Nrithya Jagannathan, Senior Yoga Therapist, Krishnamacharya Yoga Mandiram, Chennai.

T Krishnamacharya, legendary yogi, was emphatic in his insistence that women have a special right to practice yoga and further that ante-natal and post natal yoga practices are essential for women. On the occasion of World Breast-feeding Week, let us try to understand the importance of yoga practices for nursing mothers.

Women who have a normal delivery, can usually commence simple practices of yoga focusing primarily on breathing, soon after delivery, while post a C-section, it is normally recommended to wait till healing is complete. Even in the case of those undergoing a Ceaserian, gentle practices of breathing may be introduced after a few weeks of delivery.

The importance of breast feeding the new born can never be over-emphasised. In this context, a well-planned practice of yoga designed by a competent teacher, keeping in mind individual requirements and considerations can go a long way in offering holistic support to nursing mothers.

In the post-natal phase, most women experience fatigue, which is aggravated further by erratic sleep cycles. Short practices of mild asana-s combined with pranayama can go a long way in improving the overall energy levels. Sleep deprivation may also impair cognitive abilities, especially in the early post-natal phase. This may manifest as mild to moderate lapses of memory, lack of attention to simple tasks and so on. Practices of yoga can also be designed to improve cognitive function and attention span, in such situations.

Further, when the correct posture for nursing is not adopted, back pain or strain is common, especially as the back muscles tend to be lax post pregnancy. Again, in such cases, simple stretches, mild forward bends and twists done to the individual’s capacity can both reduce the strain felt and also progressively strengthen the back. This post-natal back strengthening is an important aspect of regaining one’s health and fitness after the multiple physical changes undergone through the pregnancy. These movements can also be adapted to focus on strengthening the arms, for the new mother has to hold her baby for long durations, both for nursing and also to promote mother-child bonding. Also, these practices can gradually be intensified to focus specifically on weight reduction and toning the body post pregnancy, a factor that is often of great concern to new mothers.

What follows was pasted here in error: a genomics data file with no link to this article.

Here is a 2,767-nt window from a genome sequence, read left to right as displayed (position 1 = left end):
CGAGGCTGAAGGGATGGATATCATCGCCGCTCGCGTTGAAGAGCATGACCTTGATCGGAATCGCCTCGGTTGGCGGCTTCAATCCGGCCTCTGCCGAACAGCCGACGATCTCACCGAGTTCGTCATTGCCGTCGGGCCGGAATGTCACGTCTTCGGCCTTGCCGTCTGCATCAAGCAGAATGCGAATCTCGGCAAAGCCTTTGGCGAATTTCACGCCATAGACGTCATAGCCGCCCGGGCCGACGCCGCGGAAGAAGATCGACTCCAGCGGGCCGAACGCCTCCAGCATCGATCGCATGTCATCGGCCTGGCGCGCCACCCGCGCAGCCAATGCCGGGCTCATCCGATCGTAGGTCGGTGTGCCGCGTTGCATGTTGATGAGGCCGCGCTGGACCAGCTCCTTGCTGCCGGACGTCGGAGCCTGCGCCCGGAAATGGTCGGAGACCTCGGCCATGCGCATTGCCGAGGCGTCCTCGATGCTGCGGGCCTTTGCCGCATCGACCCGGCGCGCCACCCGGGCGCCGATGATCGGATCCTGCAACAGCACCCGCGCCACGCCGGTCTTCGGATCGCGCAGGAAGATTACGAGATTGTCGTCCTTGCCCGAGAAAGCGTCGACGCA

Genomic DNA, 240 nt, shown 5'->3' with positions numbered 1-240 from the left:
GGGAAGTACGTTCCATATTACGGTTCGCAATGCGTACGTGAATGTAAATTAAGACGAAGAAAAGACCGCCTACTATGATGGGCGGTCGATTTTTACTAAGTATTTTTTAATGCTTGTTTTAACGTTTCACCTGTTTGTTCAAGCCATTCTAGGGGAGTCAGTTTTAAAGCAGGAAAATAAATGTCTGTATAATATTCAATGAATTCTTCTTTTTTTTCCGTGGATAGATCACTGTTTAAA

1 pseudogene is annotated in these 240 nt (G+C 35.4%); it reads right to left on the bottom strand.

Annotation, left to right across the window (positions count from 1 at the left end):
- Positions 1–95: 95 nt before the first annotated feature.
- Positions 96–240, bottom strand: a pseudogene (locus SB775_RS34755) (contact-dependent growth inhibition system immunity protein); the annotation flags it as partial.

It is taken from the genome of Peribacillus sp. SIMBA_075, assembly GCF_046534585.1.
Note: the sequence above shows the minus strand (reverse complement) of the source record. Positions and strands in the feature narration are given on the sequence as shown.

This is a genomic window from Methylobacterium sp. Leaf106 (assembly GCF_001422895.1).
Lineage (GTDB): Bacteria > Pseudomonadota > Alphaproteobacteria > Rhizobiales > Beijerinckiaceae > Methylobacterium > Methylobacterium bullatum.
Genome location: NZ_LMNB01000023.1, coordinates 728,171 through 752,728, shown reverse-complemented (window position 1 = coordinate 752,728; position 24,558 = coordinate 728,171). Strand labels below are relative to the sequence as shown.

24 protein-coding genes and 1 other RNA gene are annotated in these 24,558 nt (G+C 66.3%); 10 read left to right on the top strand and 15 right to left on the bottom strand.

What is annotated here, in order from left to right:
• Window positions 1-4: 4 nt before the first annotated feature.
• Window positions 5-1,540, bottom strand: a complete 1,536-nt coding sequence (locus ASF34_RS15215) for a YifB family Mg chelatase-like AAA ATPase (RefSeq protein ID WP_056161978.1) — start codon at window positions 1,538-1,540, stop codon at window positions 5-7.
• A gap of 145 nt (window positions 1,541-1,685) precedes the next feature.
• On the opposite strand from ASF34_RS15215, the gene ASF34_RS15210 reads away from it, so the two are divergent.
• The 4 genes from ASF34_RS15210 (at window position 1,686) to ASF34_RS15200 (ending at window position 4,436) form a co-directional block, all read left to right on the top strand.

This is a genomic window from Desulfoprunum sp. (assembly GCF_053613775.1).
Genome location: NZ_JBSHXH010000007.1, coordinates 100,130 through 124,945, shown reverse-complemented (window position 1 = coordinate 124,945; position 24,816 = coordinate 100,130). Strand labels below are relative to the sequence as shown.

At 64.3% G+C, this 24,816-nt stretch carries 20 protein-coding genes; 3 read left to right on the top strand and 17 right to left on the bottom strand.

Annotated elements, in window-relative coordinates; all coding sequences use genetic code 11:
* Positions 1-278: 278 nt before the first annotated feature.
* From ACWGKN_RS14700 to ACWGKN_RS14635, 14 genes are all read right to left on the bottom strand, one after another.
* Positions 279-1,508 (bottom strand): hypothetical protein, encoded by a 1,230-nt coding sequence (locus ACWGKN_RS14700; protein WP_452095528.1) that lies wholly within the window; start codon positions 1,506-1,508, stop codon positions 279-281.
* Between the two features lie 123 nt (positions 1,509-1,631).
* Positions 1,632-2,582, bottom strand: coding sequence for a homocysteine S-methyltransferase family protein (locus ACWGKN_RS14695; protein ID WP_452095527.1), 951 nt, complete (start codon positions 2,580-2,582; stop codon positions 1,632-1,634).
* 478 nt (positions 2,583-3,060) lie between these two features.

We also see that practices of yoga in themselves trigger the relaxation response of the body. When the relaxation levels are higher, the body’s immunity is also significantly higher. This is another area in which yoga contributes, for both during and after pregnancy, there is a lowering of the body’s immune response. Hence, susceptibility to common infections is higher. Practices of asana and pranayama contribute towards building immunity and also enhance overall sense of wellbeing.

Generally, there is a strong correlation between emotional status and hormone functions. This is especially so of nursing mothers. Lactation is directly linked to the mother’s emotional state. There are research studies that indicate that increased stress causes decreased production of oxytocin, a key hormone for stimulating lactation. Anxiety, worry and increased stress are proven inhibitors to lactation. Guided relaxation practices, visualization and pranayama practices have the effect of calming the mind, lowering anxiety and reducing stress.

Going further, post-partum depression is also very common among nursing mothers for a variety of reasons. While one direct reason is the decrease of pregnancy hormones and the sudden surge of post-natal hormones, it is also evident that depression is further aggravated by lack of emotional support from spouse and/or family, sense of helplessness when confronted with managing a baby and the home, perception of one’s own body image as no longer favourable or appealing, lack of adequate sleep etc. Yoga based counseling methods along with practices that boost energy, reduce anxiety, enhance relaxation and build confidence, can help a mother effectively manage these emotional challenges of new motherhood. Such interventions are essential especially in the present times, as untreated post-partum depression can prove to be dangerous both for the individual and her family.

In conclusion, we see that whether it is physically, physiologically, cognitively or emotionally, the tools of yoga such as asana, pranayama, visualization and chanting can contribute significantly to the overall quality of life of the nursing mother, offering her an anchor during a critical phase in her life when she is experiencing a number of new challenges.

At the bottom line, it is also undeniable that the physical and mental health status of the mother has a definitive and positive impact on the growth and health status of the infant. Practices of yoga not only offer the new mother holistic multi-dimensional support to facilitate a smooth transition from pregnancy into motherhood, indirectly they impact the child’s health and happiness as well.

However, it is essential that practices of yoga be designed by a competent and experienced trainer after a thorough assessment of the individual and her needs, abilities, the time available for practice and her personal situation. The inherent adaptability of the tools of yoga, give us enormous scope for designing individual-centric practices that can make the post-natal phase healthy, pleasant and memorable.